Anybody out there still “on the fence” with Amazon Prime?



  7. K-Cups: Best Prices Update

    It’s been over a year since I updated my list of “best price retailers” for my beloved K-Cups. Back then (May, 2010), Amazon’s “Subscribe & Save” service had everyone else beat. But they’ve since discontinued that service, leaving the field open for other retailers to claim the spot at the top of my lowest-price list.

    Like most everything else, prices of K-Cups have increased in the 17+ months since my last compilation of K-Cup prices. In most places around here, a box of standard K-Cups will run you $12 for 18 K-Cups. Special varieties like hot chocolate, apple cider, and café mocha, some teas, as well as the coffee K-Cups from Wolfgang Puck, tend to cost a dollar more per box.

    In any case, as of last week, my list of best-price K-Cup retailers worked out like this:

    1. Bed Bath & Beyond (w/Coupon for $5 Off of $15 or More) $.5272/K-Cup
    2. Bed Bath & Beyond (w/Coupon for 20% Off One Item) $.5329/K-Cup
    3. Green Mountain (w/Café Express Membership) $.5621/K-Cup
    4. Wal-Mart (Folgers K-Cups) $.6267/K-Cup
    5. Amazon.com (w/Prime Membership) $.6500/K-Cup
    6. Amazon.com (w/Super Saver Shipping) $.6583/K-Cup
    7. Wal-Mart (non-Folgers flavors) $.6600/K-Cup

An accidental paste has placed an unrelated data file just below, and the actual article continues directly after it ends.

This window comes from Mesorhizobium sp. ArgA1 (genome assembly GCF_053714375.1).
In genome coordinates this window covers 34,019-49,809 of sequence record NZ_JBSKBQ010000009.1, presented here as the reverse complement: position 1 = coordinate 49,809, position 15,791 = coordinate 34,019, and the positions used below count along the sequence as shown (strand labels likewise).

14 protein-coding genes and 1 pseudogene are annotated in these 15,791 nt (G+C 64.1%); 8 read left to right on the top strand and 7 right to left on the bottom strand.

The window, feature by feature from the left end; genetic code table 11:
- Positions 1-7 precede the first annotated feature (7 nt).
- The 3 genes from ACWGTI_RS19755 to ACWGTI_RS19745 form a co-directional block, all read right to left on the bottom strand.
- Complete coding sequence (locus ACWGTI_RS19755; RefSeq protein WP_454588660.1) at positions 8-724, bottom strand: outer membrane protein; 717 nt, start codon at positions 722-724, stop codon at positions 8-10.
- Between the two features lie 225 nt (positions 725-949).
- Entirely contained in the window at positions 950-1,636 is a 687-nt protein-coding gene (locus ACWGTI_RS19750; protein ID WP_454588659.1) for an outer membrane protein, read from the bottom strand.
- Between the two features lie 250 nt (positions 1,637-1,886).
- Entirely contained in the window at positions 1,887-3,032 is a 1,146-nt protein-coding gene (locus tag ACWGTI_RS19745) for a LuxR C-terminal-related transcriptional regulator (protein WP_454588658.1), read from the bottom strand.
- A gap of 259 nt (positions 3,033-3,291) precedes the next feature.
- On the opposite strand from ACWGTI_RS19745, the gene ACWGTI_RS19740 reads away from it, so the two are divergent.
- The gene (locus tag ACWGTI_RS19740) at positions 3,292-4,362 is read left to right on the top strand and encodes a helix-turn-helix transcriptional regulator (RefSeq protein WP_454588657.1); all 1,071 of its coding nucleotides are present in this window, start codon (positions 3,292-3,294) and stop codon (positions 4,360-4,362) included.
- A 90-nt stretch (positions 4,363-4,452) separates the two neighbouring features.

8. Target $.6661/K-Cup
    9. Bed Bath & Beyond (No Coupons) $.6661/K-Cup
    10. Amazon.com (non-Prime) $.9000/K-Cup

    Inclusions & Omissions

    I omit Sam’s Club from the above list because their supply of K-Cups is extremely limited (usually only Caribou K-Cups are available, and I’m not a fan of any Caribou flavors I’ve tried). Costco doesn’t appear here because, sadly, there isn’t one in my area.

    I list Bed Bath & Beyond coupon prices because there’s rarely a time when we’re without one of their two coupons in our stash. (Once you get on their mailing list, BBY will practically stuff your mailbox with those things.)

    My list includes Wal-Mart’s Folgers-specific pricing because while I don’t care for this “gourmet” coffee, it is cheaper than other K-Cups and is very widely available.

    Online-Only K-Cup Retailers